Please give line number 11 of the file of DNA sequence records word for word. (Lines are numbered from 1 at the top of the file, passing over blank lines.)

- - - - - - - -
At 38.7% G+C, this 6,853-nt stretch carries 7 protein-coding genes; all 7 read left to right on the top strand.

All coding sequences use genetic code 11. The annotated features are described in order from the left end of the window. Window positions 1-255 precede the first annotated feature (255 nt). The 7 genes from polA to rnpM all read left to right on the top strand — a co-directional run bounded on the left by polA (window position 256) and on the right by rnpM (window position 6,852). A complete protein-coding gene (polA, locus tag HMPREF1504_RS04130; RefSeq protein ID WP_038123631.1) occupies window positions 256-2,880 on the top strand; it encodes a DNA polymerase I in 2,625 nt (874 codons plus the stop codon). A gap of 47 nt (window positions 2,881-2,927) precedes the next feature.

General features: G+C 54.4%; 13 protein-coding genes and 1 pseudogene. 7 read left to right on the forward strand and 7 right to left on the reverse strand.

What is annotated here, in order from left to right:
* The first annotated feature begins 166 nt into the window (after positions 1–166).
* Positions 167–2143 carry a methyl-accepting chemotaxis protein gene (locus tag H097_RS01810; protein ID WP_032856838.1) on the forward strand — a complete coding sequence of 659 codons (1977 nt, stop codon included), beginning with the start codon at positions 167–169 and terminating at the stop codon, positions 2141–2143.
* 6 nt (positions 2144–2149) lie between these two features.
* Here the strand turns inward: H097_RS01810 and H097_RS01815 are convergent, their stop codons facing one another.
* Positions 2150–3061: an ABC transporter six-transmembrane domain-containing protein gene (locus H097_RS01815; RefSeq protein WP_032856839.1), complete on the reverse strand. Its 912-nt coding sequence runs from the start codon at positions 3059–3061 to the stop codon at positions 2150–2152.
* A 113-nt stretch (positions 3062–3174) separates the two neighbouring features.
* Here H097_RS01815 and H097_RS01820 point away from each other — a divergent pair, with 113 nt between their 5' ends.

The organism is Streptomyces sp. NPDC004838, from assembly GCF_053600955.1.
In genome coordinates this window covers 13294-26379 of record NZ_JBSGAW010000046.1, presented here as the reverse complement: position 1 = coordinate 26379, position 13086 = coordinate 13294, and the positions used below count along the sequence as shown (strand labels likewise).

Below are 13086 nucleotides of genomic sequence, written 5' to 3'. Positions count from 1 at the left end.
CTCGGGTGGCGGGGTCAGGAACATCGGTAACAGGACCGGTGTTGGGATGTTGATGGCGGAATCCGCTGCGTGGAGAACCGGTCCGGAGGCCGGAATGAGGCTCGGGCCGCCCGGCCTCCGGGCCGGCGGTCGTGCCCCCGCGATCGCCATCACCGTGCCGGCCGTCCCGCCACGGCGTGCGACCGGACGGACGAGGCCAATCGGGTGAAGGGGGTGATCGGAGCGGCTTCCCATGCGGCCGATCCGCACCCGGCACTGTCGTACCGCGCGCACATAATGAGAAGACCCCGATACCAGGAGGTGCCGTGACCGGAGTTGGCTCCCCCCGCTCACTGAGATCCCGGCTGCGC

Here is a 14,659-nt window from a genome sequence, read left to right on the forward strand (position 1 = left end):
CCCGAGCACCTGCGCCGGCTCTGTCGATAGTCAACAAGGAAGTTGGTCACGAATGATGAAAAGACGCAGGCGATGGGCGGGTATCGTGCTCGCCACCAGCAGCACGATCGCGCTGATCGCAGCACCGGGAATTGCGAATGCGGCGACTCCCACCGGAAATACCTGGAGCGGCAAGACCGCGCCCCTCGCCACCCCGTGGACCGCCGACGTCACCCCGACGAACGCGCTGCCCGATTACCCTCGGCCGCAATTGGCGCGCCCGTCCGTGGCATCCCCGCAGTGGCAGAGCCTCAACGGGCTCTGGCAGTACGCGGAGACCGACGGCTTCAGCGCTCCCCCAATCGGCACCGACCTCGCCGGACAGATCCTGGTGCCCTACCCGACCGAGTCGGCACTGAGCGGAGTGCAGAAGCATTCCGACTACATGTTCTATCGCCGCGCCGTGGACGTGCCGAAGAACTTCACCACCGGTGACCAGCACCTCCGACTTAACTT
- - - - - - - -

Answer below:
* Here H097_RS01815 and H097_RS01820 point away from each other — a divergent pair, with 113 nt between their 5' ends.